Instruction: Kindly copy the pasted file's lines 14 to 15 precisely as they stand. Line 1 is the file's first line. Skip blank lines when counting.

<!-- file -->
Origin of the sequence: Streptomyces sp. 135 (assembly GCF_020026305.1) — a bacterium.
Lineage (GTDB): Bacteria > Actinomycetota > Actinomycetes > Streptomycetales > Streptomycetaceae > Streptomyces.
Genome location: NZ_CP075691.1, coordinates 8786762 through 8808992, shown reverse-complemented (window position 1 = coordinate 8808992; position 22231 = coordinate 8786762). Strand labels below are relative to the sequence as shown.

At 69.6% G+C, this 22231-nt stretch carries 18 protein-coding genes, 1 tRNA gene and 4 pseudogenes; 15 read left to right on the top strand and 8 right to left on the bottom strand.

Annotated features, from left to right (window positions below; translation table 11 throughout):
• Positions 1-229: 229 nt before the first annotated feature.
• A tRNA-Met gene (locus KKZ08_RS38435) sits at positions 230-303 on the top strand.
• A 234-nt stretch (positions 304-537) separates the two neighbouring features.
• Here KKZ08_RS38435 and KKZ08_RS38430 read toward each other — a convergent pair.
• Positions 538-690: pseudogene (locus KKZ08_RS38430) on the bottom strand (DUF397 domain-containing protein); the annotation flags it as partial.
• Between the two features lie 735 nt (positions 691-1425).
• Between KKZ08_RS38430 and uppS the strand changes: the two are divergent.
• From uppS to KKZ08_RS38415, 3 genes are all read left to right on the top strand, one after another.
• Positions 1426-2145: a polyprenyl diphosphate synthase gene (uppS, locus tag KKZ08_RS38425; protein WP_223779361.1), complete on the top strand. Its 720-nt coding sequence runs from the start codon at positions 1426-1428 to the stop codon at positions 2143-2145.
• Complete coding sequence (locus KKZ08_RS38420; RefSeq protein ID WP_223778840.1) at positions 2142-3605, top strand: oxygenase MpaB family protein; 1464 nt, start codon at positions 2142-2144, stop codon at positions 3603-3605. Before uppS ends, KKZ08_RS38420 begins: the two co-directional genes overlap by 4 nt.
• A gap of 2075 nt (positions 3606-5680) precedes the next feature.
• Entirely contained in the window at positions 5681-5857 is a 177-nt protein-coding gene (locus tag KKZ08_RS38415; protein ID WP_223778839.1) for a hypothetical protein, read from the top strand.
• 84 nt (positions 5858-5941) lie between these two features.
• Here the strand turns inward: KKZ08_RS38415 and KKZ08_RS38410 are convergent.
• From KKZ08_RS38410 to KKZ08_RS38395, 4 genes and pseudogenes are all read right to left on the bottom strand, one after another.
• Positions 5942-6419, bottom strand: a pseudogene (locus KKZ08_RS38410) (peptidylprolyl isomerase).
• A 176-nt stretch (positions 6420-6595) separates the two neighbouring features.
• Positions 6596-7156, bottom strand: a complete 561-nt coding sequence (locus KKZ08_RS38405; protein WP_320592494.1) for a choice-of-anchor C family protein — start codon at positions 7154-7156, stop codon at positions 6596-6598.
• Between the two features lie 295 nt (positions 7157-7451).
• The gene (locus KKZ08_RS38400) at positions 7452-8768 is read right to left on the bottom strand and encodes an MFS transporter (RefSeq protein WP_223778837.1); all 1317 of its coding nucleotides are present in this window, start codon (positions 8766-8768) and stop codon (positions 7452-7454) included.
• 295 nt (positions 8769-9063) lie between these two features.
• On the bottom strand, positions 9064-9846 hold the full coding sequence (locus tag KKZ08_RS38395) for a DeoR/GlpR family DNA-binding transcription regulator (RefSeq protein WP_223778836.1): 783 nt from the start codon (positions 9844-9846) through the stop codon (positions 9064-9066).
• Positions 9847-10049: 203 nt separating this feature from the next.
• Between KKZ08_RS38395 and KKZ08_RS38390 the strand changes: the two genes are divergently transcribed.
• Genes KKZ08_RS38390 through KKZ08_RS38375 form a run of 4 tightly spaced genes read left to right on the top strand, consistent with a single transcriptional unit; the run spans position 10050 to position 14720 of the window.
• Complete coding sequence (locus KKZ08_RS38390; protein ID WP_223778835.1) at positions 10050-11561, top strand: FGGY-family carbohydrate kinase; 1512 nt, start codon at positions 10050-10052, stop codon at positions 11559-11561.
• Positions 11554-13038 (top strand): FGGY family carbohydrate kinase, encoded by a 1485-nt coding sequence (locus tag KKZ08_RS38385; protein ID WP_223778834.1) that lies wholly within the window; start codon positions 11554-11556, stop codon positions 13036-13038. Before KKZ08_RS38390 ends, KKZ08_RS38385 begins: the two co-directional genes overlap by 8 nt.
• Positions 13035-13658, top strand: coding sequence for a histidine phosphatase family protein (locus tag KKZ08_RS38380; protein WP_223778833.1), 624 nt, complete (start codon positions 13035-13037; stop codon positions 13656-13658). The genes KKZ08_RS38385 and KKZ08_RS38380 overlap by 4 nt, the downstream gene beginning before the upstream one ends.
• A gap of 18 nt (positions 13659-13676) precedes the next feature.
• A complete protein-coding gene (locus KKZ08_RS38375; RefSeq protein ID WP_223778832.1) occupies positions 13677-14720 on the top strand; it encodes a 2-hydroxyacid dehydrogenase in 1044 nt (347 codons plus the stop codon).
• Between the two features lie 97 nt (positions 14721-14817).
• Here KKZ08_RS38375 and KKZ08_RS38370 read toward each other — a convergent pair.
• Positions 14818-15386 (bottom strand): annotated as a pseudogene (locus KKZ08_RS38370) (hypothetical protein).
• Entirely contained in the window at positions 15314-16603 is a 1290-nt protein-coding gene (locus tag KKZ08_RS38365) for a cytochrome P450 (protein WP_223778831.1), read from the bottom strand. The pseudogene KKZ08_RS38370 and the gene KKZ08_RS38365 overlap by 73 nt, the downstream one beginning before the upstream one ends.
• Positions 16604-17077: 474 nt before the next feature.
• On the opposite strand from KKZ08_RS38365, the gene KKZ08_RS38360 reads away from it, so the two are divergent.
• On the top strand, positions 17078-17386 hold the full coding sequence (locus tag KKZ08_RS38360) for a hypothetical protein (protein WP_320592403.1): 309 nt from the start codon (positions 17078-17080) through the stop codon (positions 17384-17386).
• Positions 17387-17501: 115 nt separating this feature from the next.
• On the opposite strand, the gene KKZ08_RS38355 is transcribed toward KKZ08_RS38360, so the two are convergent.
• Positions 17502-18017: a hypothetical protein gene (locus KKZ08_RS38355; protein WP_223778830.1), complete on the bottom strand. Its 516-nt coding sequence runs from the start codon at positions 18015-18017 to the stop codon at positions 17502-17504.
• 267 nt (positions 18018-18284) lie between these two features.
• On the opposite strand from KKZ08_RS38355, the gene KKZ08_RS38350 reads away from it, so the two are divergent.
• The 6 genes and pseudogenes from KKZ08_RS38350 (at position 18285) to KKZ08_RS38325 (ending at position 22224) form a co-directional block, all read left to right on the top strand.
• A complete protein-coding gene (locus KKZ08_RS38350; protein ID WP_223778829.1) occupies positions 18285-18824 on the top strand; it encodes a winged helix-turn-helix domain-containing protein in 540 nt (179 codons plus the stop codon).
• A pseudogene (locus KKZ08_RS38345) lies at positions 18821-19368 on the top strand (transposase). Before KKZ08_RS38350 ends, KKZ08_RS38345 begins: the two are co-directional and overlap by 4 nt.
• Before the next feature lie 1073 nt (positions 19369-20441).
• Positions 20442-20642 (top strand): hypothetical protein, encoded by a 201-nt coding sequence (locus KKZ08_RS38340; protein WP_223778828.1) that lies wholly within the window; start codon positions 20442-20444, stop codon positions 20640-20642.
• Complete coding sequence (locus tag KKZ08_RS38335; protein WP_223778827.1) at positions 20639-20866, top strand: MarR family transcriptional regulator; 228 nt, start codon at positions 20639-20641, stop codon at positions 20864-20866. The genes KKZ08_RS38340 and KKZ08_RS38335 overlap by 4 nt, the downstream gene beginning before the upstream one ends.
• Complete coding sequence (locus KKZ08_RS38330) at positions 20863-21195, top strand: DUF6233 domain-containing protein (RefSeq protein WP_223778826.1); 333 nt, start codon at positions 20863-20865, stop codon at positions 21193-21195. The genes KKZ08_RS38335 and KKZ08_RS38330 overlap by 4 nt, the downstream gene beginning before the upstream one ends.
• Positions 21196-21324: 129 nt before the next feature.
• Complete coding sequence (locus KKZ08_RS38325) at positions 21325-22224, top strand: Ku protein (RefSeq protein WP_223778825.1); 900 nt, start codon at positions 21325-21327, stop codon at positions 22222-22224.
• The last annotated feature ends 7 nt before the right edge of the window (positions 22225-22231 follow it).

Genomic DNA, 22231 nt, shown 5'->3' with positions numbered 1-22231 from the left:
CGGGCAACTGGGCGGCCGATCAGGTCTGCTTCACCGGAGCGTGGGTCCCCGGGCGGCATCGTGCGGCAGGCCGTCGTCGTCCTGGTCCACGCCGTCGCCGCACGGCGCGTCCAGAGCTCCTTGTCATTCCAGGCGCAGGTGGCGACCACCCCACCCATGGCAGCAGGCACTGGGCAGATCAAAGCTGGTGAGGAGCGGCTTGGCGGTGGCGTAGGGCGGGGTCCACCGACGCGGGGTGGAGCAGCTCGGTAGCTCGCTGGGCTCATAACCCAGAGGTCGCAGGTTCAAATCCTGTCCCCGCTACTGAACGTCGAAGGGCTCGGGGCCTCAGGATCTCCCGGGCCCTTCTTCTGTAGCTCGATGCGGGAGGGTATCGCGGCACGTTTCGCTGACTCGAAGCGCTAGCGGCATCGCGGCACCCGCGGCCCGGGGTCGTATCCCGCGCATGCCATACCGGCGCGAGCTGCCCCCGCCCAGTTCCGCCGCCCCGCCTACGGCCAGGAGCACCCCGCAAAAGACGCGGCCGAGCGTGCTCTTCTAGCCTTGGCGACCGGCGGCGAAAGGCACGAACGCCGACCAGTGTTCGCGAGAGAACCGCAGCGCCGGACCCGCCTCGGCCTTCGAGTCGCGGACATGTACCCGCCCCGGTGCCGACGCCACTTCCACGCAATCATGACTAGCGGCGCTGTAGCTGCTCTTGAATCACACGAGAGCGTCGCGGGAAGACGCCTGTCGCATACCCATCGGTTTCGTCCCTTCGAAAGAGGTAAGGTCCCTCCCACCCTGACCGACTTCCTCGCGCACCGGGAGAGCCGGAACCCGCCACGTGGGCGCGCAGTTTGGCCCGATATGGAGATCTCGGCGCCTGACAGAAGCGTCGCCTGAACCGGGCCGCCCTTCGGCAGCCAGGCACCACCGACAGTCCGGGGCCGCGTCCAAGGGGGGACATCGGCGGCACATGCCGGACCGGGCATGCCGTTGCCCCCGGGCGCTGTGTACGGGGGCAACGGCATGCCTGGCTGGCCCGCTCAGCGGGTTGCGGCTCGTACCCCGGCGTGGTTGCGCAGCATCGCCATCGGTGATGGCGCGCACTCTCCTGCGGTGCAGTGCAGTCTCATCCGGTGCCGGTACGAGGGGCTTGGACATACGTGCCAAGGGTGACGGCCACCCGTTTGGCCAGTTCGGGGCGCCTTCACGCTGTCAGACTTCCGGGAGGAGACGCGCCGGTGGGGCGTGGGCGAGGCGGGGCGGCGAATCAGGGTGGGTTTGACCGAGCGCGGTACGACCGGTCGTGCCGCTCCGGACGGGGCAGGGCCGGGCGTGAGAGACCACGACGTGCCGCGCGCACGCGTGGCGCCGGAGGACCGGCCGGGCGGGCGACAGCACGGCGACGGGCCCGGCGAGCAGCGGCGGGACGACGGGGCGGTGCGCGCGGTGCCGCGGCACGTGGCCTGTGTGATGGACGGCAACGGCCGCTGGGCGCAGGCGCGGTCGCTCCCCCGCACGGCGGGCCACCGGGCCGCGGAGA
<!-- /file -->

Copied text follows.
• Positions 1426-2145: a polyprenyl diphosphate synthase gene (uppS, locus tag KKZ08_RS38425; protein WP_223779361.1), complete on the top strand. Its 720-nt coding sequence runs from the start codon at positions 1426-1428 to the stop codon at positions 2143-2145.
• Complete coding sequence (locus KKZ08_RS38420; RefSeq protein ID WP_223778840.1) at positions 2142-3605, top strand: oxygenase MpaB family protein; 1464 nt, start codon at positions 2142-2144, stop codon at positions 3603-3605. Before uppS ends, KKZ08_RS38420 begins: the two co-directional genes overlap by 4 nt.